My email runs on an exchange server, my files sync with dropbox or sugarsync, my calendar is in MobileMe (soon to be iCloud), my contacts are split across my phone/LinkedIn/Facebook, I collaborate in podio/google+/basecamp, I track projects in trello etc
In short, many times every day I act as the integrator for all of these services on my desktop, phone and iPad.
As governments (and corporations) move increasingly to the cloud, their employees will inevitably integrate products themselves. The “single helpdesk number” that they can avail themselves of today will be largely useless as there won’t be a single provider – and any provider that there is won’t know the whole picture.
There is a huge wave of change coming to government IT as a result of the focus on cloud.
Some corporations already give their employees a handful of cash and let them buy whatever laptop or desktop they want – the days of a “government laptop” are perhaps as numbered as company cars were a few years ago.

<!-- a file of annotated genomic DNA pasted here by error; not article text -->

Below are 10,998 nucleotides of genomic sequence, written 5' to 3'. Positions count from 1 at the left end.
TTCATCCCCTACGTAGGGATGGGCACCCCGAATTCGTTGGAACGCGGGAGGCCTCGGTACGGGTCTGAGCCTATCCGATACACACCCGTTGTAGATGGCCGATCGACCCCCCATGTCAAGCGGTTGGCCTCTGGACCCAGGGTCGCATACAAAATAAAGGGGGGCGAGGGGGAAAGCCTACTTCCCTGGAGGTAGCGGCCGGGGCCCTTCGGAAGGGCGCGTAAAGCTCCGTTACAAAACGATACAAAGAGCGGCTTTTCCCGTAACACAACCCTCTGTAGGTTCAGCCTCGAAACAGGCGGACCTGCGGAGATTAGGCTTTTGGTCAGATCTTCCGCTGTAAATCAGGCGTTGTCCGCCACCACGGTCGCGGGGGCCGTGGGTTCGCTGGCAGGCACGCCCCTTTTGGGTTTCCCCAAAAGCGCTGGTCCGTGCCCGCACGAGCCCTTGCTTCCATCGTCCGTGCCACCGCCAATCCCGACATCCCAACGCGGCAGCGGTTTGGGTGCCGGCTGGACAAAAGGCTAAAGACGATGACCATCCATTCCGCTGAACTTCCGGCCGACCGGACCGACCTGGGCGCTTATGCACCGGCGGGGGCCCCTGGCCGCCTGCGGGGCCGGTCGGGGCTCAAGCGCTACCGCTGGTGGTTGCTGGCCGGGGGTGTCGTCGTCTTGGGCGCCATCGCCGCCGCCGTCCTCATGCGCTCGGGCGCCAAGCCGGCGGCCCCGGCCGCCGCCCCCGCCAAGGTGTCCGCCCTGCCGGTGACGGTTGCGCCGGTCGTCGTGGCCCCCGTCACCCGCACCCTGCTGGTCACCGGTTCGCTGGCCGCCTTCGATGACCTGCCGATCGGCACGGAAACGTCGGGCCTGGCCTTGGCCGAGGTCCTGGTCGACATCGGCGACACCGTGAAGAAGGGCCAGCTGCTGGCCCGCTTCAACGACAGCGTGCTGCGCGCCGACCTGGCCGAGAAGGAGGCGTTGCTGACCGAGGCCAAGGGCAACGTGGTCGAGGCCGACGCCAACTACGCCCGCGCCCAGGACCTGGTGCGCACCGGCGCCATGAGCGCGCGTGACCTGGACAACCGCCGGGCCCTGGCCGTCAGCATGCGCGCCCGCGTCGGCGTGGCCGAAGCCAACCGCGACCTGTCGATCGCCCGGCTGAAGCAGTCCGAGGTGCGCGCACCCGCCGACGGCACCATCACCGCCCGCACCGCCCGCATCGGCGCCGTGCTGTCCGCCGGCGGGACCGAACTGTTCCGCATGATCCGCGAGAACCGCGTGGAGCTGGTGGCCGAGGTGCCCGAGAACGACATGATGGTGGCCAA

Perhaps another step is a budget for “apps” being handed over – if an employee wants to use googleapps or Dropbox or some other service then they can subscribe themselves. Project teams will coalesce around the same few apps to make themselves more productive and as long as everyone doesn’t want to use a different email service we’d all still be able to communicate. Does there even need to be a single email provider in a department or just a good directory?
In short, for many workers in government, they will soon integrate their IT at work just as they integrate it at home.
There are interesting implications for government there – how does FoI work, how does availability and integrity get dealt with/understood, how do custom/legacy apps work (the lengthy package and build process doesn’t fit this) and so on.